I understood the remorse David must have felt when he wrote Psalm 51 (AMPC): Have mercy upon me, O God, according to Your steadfast love… is the way he starts. I especially meditated on verse 9: Hide Your face from my sins and blot out all my guilt and iniquities. I hadn’t sinned the same way David did, of course, but my negative thinking and bad attitude was sin. It wasn’t just weakness or a bad habit. When I focused on negative thinking, I was rebelling against God.

The Lord had mercy on me. As I continued in His Word and in prayer, He freed me from Satan’s stronghold. Freedom is available for all of us.

Prayer Starter: Gracious God, thank You for every deliverance in my life. Thank You for setting me free from negative and wrong thinking and for defeating Satan in this area of my life. In Jesus’ Name, Amen

 

 

http://www.joycemeyer.org

Campus Crusade for Christ; Bill Bright – Worthy of Trust

 

“What is faith? It is the confident assurance that something we want is going to happen. It is the certainty that what we hope for is waiting for us, even though we cannot see it up ahead” (Hebrews 11:1).

Frequently, individuals make gifts of property or stocks and bonds to the ministry of Campus Crusade for Christ. I am notified by our legal department that the papers have been received, confirming our ownership. Then, on the basis of their word, I consider the value and the potential sale of these properties in light of our budget for this worldwide ministry.

Can you imagine? I make decisions involving literally millions of dollars based upon a word or a memo. I do not see the stocks and bonds. I do not visit the property. I do not even see the papers. But I can take the word of my associates, whom I have learned to trust, and, predicated on their recommendations, I can determine how many missionaries we can send to the field.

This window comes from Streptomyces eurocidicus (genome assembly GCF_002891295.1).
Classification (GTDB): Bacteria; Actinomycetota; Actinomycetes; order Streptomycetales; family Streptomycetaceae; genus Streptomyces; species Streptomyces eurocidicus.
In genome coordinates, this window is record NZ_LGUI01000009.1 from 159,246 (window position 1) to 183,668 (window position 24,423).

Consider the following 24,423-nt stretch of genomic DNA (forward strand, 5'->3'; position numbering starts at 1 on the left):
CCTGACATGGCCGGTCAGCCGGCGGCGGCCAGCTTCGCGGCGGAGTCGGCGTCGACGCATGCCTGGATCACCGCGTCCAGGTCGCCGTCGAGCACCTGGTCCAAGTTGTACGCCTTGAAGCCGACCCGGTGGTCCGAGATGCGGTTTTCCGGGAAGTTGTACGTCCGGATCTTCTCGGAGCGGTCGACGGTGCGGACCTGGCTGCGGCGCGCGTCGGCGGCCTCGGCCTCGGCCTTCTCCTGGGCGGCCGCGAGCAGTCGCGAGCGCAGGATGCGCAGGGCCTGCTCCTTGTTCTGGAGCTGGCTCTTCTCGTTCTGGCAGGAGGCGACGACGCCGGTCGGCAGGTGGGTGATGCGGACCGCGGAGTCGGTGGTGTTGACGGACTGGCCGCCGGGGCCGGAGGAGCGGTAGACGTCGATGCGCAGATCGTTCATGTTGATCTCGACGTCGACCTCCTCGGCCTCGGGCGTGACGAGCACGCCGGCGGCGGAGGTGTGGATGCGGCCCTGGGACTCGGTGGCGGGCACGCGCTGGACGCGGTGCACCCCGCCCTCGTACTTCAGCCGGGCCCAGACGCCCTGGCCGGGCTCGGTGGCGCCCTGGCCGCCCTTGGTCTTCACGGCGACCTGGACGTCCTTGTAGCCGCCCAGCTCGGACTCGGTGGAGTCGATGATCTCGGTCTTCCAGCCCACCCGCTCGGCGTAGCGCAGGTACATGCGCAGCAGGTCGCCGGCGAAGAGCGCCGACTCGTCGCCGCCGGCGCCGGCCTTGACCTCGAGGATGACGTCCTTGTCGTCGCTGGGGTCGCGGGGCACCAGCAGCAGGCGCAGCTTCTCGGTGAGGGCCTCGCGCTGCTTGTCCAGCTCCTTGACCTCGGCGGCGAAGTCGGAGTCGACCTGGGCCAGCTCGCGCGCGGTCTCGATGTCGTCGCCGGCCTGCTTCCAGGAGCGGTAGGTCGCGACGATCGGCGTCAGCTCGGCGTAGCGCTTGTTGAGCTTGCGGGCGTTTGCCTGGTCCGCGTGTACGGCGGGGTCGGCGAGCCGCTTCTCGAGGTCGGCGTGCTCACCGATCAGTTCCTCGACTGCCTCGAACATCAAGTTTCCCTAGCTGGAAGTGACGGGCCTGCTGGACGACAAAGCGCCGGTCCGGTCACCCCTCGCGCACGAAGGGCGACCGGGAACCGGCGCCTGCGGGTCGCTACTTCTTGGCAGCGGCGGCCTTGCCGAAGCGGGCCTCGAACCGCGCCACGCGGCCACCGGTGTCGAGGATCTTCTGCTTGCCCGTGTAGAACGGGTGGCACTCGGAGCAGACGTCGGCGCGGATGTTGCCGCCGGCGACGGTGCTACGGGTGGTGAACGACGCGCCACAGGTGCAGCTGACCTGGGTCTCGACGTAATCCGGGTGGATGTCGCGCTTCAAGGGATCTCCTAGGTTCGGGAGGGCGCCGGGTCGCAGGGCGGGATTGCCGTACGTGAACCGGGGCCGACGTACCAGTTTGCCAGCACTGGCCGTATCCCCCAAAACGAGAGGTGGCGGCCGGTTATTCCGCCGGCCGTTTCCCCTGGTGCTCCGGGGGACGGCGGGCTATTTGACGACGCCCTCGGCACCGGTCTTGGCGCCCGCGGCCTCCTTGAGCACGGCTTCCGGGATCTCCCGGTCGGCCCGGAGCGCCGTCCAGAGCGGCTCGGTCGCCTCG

That is what faith is all about. I have faith in my beloved colleagues because they have demonstrated themselves to be trustworthy. How much more should I have faith in our loving, holy, gracious, God and Father who has demonstrated His faithfulness and trustworthiness innumerable times? How much more should I believe His holy, inspired Word – His many promises?

However, God’s promises do not become reality unless we act upon them, claiming them in faith, any more than the word of my associates would be of any value unless I acted upon that information.

Vast resources of heaven are available to us. We appropriate them by faith. Consider the following illustration: Suppose I have $1,000 in the bank. I go to the bank with a check for $100 in my hand. I hand it to the teller, get on my knees and begin to beseech the teller to cash my check for $100. This would seem unusual to the teller and to all who might observe me for that is not the way to cash a check. Rather, I place it before the teller with the assurance that I have ten times the amount of the check on deposit and therefore without any hesitancy can expect my check to be cashed.